College Hosts International Thomas Merton Society Conference

Biennial conference challenges mind, body, and spirit

Saint Mary’s is welcoming over 200 people from around the world for the 18th International Thomas Merton Society (ITMS) biennial conference. Over the weekend of June 22-25, attendees will have the opportunity to dive deeply into the life and work of Thomas Merton through research and reflection.

Merton, an American Trappist monk, was best known for his written work, authoring more than 60 scholarly books along with hundreds of poems and articles. In honor of Merton’s substantial influence, the ITMS was founded in 1987 to promote a greater knowledge of his life and writings.

Eight-year ITMS member and the College’s Director of the Center for the Study of Spirituality (CFSS) Dan Horan, OFM, Ph.D., is serving as the site coordinator for the conference. Horan notes that one of his earliest influences on his spiritual journey was Merton, and hasn’t missed an ITMS conference since his first time presenting research at the event in 2007. As the site coordinator, Horan leads a team of other campus community members including Religious Studies and Theology Professor Jessica Coblentz, and CFSS Project Coordinator Julia Feder. 

Attendees will have a variety of engaging activities to choose from throughout the weekend, from scholarly presentations and participatory workshops, to prayer and meditation sessions. Outside of these offerings are the keynote addresses featuring four theology and Thomas Merton experts. Maria Clara Bingemere, world-renowned spirituality scholar and professor of theology at the Pontifical Catholic University of Rio de Janeiro; Sister Simone Campbell, religious leader, attorney, poet, and “Nuns on the Bus” founder, as well as former director of NETWORK Lobby for Catholic Social Justice; Sophia Park, author, and professor of Religious Studies at Holy Names University in Oakland, California; and Shannen Dee Williams, professor of history at the University of Dayton and a specialist in Black Catholic history.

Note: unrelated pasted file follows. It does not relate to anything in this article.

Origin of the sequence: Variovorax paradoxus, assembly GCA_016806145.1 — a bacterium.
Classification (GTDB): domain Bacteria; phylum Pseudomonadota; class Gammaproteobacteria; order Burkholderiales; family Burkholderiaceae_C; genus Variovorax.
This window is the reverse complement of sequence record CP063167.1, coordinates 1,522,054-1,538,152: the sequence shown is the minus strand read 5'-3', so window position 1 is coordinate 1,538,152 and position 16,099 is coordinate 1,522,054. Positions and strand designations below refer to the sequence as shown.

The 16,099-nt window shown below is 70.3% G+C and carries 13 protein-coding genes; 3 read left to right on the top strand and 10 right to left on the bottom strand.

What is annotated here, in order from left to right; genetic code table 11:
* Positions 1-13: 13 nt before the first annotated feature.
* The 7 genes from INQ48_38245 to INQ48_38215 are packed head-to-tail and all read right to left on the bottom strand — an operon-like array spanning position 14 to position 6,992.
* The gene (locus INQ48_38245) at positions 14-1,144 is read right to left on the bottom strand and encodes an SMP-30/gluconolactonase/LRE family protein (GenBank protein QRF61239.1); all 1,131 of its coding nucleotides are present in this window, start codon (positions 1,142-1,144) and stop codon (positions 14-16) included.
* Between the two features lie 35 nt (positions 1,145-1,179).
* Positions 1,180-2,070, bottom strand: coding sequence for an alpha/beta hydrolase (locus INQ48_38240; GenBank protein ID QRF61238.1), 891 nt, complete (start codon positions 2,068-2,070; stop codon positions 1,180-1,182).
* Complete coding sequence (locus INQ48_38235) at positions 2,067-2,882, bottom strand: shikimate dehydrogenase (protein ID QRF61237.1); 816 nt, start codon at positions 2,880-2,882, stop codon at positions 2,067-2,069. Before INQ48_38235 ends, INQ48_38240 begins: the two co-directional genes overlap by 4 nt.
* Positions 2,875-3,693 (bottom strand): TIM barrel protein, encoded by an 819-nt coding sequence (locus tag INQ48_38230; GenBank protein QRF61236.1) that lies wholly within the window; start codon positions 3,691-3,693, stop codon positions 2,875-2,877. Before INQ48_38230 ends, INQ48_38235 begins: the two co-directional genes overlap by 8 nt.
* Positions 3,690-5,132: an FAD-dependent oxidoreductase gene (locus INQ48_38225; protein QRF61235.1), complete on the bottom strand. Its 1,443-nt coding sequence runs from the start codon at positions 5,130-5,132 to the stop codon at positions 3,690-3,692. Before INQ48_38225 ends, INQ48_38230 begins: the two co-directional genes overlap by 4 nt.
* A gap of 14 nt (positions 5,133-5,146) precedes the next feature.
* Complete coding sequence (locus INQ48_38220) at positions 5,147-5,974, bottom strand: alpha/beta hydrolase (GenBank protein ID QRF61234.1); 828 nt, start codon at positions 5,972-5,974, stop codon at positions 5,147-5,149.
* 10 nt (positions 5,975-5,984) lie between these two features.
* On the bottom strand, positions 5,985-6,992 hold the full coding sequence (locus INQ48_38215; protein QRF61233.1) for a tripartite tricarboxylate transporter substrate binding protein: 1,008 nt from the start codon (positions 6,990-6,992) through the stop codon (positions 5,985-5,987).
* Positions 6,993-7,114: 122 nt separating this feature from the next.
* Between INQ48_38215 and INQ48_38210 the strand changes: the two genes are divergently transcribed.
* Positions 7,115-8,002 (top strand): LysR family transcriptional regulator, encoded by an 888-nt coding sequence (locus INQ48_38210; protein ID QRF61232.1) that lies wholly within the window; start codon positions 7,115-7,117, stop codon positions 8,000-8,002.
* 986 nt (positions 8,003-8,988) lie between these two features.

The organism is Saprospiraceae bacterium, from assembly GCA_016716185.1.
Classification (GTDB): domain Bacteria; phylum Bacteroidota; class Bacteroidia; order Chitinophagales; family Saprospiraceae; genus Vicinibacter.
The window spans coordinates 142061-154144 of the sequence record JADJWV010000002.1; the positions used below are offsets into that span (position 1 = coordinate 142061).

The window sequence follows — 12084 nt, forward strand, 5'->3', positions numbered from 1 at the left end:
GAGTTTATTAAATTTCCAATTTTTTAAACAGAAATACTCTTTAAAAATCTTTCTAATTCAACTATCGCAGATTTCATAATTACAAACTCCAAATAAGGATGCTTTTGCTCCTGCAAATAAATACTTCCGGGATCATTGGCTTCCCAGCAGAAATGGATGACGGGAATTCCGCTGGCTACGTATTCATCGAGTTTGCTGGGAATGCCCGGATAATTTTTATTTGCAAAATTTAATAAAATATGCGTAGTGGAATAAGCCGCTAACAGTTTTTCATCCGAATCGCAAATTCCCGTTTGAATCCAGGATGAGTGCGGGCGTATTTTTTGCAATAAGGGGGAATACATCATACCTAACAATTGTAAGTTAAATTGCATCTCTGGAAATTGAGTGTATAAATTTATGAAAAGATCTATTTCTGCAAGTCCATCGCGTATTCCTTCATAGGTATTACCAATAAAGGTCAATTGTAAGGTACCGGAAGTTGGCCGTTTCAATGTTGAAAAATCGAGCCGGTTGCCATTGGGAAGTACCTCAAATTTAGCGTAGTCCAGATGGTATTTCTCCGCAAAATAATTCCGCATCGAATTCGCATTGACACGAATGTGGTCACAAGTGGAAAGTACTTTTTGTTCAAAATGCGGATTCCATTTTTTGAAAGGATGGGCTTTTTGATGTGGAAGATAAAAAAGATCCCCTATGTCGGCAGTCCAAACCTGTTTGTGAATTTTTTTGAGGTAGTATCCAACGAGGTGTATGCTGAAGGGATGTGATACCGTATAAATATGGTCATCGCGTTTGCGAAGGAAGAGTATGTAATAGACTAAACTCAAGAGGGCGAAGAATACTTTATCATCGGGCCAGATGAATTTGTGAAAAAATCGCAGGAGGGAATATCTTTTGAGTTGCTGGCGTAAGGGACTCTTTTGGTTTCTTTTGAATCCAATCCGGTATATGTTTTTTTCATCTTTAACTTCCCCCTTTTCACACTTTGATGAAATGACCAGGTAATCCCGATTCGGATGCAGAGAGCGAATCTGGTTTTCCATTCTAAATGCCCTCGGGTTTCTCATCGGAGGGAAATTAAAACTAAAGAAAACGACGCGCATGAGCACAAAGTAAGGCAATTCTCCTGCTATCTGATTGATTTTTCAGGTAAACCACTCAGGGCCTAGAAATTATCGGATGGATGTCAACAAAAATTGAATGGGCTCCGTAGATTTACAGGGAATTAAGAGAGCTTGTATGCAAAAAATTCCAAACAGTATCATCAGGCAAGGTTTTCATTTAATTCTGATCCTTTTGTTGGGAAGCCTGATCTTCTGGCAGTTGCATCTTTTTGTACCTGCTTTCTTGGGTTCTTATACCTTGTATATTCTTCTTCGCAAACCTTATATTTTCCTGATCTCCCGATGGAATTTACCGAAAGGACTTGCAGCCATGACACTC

All of the plenary speakers are women for the first time in ITMS history, something Horan says was a deliberate decision. This year’s theme, “Sophia Comes Forth Reaching,” focuses on Merton’s own interest in feminine imagery for God and how he was shaped by the influential women in his life and society. The significance of the divine feminine in Merton’s life and work also directly connects to Saint Mary’s. 

“When we were in the early stages of planning the theme for this year’s conference, we wanted to draw from the connection that exists between the place of Saint Mary’s, its history as a women’s Catholic college, and Sister Madeleva,” says Horan.

Featured frequently throughout the conference is Merton’s rich history with Sister M. Madeleva Wolff, CSC, the third president of the College and beloved poet. The pair corresponded often through letters, one day leading a student of Sister Madeleva to write to Merton asking the complex question of “what is contemplation?” In response, Merton wrote a booklet titled that very question, and in 1948, Saint Mary’s was the first to publish it.

Merton wasn’t only connected to the College through his friendship with Sister Madeleva, but through its education, as well. In the fall of 1956, history professor Bruno Schlesinger founded the Program for Christian Culture, known today as the Humanistic Studies Department, receiving advice and support from Merton throughout. 

“That’s something that makes this conference so special: we’re going to be at a place that has this deep rooted history with Saint Mary’s and its legacy and vice versa. Merton was shaped by people like Sister Madeleva,” says Horan.

Horan emphasizes that the conference highly encourages young scholars to attend. Through the Daggy Scholarship Program, 22 college students from around the world are able to attend this year’s conference free of charge. Scholarship recipients also receive a one-year membership to the ITMS. The impressive list of Daggy Scholars includes four Saint Mary’s undergraduates, along with students from the University of Notre Dame, Yale University, University of Southern California, and Eberhard Karls University of Tübingen, Germany.

“The ITMS provides a real sense of community that’s different from other conferences. While there’s really important research that’s being presented, and intellectually stimulating conversations taking place, it’s all done within a spirit of support, of friendship, of hospitality,” says Horan.

June 23, 2023

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